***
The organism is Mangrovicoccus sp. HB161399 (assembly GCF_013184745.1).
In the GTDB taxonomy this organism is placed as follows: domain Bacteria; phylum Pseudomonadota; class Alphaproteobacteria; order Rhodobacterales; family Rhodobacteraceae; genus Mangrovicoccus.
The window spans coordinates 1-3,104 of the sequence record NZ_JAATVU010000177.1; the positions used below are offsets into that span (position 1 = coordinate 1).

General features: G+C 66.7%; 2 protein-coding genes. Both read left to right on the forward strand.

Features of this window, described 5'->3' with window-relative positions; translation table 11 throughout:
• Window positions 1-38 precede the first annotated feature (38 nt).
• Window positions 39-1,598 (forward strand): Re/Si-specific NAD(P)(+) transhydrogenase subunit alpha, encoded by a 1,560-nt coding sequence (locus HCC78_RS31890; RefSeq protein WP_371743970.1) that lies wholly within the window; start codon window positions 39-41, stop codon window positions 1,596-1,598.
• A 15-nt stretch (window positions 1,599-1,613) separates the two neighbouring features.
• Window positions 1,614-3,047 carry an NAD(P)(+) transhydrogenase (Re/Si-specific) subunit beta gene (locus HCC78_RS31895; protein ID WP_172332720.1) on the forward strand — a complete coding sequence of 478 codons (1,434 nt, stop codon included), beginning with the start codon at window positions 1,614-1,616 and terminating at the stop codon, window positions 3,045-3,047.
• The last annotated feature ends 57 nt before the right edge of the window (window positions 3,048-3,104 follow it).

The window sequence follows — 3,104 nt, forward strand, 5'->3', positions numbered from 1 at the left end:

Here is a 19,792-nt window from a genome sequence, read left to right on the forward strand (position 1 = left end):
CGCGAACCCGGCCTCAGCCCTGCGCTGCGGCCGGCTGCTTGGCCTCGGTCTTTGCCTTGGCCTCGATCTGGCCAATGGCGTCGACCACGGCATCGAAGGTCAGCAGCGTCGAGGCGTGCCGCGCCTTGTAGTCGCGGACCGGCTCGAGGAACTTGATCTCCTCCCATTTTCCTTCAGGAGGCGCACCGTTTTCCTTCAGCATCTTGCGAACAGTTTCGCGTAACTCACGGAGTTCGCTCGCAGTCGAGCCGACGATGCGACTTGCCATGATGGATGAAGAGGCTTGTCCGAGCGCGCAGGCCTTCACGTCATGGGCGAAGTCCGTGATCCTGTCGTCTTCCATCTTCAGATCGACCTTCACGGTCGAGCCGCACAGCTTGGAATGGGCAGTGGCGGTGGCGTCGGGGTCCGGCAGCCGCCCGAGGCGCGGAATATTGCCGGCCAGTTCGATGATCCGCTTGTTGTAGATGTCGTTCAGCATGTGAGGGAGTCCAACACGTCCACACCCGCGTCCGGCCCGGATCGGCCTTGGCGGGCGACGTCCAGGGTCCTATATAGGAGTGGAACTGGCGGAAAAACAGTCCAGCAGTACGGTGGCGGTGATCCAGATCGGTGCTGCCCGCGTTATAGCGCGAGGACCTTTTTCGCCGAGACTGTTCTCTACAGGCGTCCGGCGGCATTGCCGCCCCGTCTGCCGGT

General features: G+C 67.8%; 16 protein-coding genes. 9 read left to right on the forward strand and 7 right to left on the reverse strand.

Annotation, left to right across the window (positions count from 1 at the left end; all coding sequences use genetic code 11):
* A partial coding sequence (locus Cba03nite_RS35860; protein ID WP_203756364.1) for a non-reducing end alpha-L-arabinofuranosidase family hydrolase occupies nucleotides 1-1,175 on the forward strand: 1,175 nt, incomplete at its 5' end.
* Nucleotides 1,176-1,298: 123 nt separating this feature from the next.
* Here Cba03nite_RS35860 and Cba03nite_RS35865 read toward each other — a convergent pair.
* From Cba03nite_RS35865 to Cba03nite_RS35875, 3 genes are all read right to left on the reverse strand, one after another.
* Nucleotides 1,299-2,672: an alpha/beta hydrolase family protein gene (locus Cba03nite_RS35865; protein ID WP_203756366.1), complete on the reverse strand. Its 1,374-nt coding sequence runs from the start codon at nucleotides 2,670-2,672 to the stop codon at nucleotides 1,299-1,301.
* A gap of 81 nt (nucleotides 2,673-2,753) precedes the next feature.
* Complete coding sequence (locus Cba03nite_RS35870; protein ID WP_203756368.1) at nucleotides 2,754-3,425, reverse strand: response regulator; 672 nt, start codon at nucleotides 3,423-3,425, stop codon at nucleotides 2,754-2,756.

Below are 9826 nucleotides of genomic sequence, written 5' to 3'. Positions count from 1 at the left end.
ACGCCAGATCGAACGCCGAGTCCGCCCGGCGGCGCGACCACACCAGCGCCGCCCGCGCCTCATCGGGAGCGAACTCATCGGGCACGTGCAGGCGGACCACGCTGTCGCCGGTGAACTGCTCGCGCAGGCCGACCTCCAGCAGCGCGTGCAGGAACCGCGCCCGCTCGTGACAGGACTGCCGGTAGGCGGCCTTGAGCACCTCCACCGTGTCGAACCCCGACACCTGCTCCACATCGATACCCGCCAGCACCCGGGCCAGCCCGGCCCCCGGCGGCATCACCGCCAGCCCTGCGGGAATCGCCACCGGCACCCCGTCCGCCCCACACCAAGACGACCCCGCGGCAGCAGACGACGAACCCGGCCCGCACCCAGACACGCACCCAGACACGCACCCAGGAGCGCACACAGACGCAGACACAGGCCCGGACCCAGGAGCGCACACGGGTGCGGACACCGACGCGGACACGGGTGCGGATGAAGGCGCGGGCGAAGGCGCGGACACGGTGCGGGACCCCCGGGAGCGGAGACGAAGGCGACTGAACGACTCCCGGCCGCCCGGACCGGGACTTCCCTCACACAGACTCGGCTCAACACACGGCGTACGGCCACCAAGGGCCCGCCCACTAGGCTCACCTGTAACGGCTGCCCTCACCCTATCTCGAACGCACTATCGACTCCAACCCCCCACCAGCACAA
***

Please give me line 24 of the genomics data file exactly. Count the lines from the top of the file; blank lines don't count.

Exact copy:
ACGCCAGATCGAACGCCGAGTCCGCCCGGCGGCGCGACCACACCAGCGCCGCCCGCGCCTCATCGGGAGCGAACTCATCGGGCACGTGCAGGCGGACCACGCTGTCGCCGGTGAACTGCTCGCGCAGGCCGACCTCCAGCAGCGCGTGCAGGAACCGCGCCCGCTCGTGACAGGACTGCCGGTAGGCGGCCTTGAGCACCTCCACCGTGTCGAACCCCGACACCTGCTCCACATCGATACCCGCCAGCACCCGGGCCAGCCCGGCCCCCGGCGGCATCACCGCCAGCCCTGCGGGAATCGCCACCGGCACCCCGTCCGCCCCACACCAAGACGACCCCGCGGCAGCAGACGACGAACCCGGCCCGCACCCAGACACGCACCCAGACACGCACCCAGGAGCGCACACAGACGCAGACACAGGCCCGGACCCAGGAGCGCACACGGGTGCGGACACCGACGCGGACACGGGTGCGGATGAAGGCGCGGGCGAAGGCGCGGACACGGTGCGGGACCCCCGGGAGCGGAGACGAAGGCGACTGAACGACTCCCGGCCGCCCGGACCGGGACTTCCCTCACACAGACTCGGCTCAACACACGGCGTACGGCCACCAAGGGCCCGCCCACTAGGCTCACCTGTAACGGCTGCCCTCACCCTATCTCGAACGCACTATCGACTCCAACCCCCCACCAGCACAA